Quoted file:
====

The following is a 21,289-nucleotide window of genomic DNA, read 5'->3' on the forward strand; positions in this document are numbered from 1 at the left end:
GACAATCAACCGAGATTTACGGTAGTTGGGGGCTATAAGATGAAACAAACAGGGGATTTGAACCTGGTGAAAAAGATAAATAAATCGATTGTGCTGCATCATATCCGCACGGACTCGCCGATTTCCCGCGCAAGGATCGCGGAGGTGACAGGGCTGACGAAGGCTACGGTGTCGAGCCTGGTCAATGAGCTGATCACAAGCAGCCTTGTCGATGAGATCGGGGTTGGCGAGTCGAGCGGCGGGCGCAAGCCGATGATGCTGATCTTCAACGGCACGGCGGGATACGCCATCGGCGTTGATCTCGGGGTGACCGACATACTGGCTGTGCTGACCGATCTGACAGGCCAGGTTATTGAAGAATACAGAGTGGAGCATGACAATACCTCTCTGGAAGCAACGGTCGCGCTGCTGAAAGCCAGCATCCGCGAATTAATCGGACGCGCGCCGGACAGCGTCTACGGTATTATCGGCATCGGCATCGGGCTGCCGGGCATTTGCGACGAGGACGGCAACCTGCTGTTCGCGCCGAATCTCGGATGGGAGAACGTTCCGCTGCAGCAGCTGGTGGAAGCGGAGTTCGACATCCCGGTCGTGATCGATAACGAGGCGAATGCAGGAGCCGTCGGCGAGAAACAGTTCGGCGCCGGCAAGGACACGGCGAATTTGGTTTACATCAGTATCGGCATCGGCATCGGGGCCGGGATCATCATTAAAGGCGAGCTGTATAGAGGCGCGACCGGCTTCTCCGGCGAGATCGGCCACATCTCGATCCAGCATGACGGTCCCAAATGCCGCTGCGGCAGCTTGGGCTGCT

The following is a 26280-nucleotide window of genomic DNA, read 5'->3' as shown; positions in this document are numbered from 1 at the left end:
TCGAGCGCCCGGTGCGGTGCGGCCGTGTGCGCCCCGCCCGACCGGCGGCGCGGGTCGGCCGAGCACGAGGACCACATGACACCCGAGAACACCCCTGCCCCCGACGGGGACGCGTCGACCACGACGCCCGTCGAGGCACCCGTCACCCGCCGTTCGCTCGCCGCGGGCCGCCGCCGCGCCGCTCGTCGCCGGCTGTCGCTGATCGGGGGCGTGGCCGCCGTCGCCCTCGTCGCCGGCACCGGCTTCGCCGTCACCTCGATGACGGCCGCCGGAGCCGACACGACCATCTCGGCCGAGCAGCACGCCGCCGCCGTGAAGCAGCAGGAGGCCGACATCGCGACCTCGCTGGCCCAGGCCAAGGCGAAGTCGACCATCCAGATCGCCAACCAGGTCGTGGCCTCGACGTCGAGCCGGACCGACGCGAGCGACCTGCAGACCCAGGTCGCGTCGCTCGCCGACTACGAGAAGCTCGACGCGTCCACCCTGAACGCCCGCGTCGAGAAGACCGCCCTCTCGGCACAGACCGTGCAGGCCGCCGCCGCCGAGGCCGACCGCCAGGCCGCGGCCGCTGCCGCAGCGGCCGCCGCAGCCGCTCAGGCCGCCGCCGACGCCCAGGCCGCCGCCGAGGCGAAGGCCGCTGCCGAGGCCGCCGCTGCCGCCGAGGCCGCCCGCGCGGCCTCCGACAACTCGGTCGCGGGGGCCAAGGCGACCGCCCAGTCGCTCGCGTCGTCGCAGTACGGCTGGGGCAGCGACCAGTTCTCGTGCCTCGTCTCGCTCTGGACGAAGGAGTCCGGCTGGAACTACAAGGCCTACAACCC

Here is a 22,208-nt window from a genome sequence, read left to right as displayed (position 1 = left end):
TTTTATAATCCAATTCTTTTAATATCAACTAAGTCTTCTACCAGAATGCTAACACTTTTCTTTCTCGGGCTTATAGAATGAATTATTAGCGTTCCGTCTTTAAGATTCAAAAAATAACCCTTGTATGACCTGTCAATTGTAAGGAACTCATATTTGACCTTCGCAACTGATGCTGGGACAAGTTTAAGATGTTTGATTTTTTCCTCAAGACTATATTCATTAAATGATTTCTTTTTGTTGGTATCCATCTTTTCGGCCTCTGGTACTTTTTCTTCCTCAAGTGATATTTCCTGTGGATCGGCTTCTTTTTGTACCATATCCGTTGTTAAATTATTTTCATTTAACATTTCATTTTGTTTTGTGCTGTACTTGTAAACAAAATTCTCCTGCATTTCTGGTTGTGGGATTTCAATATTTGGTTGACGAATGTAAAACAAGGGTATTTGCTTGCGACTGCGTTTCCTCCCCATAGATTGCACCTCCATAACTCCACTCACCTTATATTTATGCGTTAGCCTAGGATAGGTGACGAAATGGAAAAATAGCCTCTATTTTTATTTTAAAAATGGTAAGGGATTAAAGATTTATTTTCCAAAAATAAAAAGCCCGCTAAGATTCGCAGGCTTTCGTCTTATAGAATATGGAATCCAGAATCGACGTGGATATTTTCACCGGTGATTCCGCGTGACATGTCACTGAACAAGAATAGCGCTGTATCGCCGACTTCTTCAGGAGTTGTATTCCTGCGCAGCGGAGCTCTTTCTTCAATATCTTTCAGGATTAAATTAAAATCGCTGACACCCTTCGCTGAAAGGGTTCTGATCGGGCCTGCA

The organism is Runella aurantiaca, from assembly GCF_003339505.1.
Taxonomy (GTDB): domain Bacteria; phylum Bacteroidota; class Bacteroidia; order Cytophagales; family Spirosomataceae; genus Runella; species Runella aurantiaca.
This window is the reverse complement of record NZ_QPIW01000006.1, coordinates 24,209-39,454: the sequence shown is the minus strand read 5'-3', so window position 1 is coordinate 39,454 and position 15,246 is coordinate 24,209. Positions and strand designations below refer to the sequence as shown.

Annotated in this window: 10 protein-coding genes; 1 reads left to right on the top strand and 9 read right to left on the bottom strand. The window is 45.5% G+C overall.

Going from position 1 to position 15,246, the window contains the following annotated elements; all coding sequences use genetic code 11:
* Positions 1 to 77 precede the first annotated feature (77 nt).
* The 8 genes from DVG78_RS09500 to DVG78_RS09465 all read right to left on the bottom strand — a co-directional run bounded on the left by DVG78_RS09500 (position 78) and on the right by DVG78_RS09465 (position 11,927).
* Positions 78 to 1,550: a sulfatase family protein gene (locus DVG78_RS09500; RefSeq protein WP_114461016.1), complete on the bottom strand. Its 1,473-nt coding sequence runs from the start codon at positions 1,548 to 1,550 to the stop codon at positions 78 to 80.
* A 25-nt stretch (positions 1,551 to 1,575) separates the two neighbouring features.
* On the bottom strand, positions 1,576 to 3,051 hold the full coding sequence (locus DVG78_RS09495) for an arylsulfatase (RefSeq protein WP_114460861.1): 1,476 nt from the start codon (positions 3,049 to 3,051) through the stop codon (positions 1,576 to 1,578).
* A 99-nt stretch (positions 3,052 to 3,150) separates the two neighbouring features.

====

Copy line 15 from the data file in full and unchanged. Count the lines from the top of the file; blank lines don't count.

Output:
* A 25-nt stretch (positions 1,551 to 1,575) separates the two neighbouring features.